Their solace was then interrupted by a knocking at the door. Sylvia didn’t hesitate for a second to answer wearing nothing but her undergarments. The hotel attendant at the door was as shocked as Athen to see her standing there, even in near total darkness, with the door wide open.
“Ma’am,” he said, “We are passing out candles for your inconvenience. We hope the power will return shortly.”
“Can we have two, please?” she said. “This room really calls for two candles, don’t you think?”
“Well, yes, ma’am. I suppose.”right now at this very momentSounds take on a different texture. They seem richer and more varied. The wail of a police siren was deafening when it cut across a conversation; now it interrupts my thoughts pleasantly, as a logical punctuation to my train of thought. I listen to the siren pass, then carefully step back into my thoughts. The bark of a dog, the rustle of the trees, the squick of my wet trainers on the pavement: all these things are the soundtrack to the world, which human conversation does nothing but drown out. Words do not add anything useful.on losing my voice for a fortnightThis was high-end accommodation. He had had no idea. He had paid a lot of money but that was to be expected, given that the company had bought exclusive rights to the mountain. He had been confused by all the information. He'd thought you had to stay two nights - the night before the climb, and the night mid-climb.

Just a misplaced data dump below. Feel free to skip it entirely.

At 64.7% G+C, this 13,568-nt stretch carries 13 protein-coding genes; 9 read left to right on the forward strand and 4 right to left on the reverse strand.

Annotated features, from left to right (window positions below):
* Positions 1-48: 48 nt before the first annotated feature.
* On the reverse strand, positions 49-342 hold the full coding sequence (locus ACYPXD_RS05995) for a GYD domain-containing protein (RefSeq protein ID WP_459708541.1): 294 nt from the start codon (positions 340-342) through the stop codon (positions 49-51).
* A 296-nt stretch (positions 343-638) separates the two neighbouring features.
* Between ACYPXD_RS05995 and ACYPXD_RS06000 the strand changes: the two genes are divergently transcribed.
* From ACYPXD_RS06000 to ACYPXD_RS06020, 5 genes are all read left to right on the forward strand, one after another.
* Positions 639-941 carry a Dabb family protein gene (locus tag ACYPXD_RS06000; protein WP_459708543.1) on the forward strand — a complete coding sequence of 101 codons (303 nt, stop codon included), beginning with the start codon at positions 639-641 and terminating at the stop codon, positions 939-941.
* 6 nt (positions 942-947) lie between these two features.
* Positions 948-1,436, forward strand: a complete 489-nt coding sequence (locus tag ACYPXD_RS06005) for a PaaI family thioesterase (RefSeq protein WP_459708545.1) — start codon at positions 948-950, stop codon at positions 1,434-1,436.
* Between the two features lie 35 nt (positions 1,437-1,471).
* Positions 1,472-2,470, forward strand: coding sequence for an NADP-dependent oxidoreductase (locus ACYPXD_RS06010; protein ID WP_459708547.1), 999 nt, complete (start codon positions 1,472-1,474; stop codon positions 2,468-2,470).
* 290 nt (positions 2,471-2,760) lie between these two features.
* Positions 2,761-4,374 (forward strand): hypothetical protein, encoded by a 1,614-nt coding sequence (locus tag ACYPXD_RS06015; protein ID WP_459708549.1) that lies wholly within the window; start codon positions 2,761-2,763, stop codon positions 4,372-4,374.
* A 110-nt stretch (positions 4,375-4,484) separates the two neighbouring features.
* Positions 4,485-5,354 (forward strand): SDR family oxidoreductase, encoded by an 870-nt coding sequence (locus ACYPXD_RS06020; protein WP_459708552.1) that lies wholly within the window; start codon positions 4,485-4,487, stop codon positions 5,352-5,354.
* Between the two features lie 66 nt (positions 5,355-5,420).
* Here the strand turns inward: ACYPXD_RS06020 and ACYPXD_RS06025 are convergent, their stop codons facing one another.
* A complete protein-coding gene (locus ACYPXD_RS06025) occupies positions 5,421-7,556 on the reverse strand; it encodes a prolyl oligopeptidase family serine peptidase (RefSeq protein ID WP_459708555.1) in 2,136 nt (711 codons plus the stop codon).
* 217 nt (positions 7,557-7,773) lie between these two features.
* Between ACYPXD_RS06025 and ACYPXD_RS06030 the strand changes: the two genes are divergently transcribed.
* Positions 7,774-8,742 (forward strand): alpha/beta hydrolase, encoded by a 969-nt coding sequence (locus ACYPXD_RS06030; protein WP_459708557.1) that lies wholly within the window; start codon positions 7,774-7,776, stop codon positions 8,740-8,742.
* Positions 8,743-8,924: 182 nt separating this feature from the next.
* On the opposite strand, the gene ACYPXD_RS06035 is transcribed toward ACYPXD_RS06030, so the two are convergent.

“And the other guest has arrived, sir?”
“Your fellow guest, sir? Your companion?”
“What do you mean? It's only me.”mountain lodges•A Journal of Quality Short Fiction From Australia and Beyond•Contents